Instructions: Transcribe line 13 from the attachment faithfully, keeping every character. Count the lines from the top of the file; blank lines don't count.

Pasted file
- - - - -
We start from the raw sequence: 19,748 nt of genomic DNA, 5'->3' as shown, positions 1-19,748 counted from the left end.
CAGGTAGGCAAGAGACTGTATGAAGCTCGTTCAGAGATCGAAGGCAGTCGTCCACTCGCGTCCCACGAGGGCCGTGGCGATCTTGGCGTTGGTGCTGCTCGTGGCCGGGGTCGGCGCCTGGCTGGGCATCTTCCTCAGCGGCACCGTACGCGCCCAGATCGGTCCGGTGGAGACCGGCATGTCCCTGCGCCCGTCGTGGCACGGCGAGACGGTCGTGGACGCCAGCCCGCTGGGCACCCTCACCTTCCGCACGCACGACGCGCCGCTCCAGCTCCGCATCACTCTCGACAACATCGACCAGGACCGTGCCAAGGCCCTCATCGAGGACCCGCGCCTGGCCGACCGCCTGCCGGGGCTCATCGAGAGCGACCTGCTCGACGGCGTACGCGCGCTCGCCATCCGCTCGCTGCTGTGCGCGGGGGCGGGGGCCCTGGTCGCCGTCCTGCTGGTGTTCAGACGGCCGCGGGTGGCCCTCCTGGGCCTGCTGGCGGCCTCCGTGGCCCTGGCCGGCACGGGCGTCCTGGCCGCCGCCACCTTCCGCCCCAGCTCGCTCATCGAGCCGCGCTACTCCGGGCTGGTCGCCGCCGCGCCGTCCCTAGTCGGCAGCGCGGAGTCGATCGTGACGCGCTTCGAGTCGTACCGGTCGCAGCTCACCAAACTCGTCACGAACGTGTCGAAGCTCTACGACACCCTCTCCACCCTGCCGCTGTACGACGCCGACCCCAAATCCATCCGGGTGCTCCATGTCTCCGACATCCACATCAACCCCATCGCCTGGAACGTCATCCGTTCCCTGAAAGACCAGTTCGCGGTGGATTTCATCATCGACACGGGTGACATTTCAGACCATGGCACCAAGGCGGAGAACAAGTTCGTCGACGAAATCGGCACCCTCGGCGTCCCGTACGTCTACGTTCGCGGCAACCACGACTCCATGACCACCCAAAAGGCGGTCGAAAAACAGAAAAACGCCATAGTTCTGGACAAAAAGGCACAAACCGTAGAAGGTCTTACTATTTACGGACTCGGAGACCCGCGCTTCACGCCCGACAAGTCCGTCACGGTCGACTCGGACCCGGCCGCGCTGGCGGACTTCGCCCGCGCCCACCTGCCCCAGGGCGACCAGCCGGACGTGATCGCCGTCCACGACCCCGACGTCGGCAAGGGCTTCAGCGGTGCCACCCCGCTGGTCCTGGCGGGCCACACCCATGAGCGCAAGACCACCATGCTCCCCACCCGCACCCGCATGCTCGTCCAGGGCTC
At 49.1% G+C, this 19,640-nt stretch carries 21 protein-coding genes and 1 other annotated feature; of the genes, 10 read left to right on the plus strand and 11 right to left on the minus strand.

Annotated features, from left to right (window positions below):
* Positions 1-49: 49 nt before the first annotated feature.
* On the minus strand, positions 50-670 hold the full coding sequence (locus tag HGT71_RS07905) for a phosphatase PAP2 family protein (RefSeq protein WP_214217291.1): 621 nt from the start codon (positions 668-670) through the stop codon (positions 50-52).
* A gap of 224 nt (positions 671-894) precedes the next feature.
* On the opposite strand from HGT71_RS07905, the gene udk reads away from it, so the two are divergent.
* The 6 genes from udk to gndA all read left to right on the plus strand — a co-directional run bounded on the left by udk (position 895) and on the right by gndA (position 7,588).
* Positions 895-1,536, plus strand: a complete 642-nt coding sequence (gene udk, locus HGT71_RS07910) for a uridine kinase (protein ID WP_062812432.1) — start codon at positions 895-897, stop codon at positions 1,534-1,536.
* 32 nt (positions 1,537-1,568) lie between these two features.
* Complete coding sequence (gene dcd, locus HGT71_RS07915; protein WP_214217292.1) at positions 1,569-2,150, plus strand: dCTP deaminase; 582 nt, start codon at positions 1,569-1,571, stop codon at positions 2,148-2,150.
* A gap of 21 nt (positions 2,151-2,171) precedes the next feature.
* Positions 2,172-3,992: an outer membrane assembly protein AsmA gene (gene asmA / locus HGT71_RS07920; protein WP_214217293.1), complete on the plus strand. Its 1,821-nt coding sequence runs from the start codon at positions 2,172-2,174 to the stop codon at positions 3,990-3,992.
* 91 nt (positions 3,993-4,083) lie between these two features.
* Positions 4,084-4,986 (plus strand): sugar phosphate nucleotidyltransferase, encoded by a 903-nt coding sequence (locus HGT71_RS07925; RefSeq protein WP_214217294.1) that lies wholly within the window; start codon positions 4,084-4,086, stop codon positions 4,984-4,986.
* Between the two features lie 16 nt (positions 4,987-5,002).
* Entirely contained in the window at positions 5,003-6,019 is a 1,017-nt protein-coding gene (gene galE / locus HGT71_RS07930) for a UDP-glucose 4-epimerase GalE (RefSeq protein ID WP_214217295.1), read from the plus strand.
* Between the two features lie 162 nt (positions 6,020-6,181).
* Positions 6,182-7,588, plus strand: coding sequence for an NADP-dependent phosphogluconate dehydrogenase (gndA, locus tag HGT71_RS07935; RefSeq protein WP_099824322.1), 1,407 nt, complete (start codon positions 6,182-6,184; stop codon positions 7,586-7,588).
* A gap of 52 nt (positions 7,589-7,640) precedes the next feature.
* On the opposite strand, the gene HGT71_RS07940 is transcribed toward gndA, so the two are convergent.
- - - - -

* A gap of 21 nt (positions 2,151-2,171) precedes the next feature.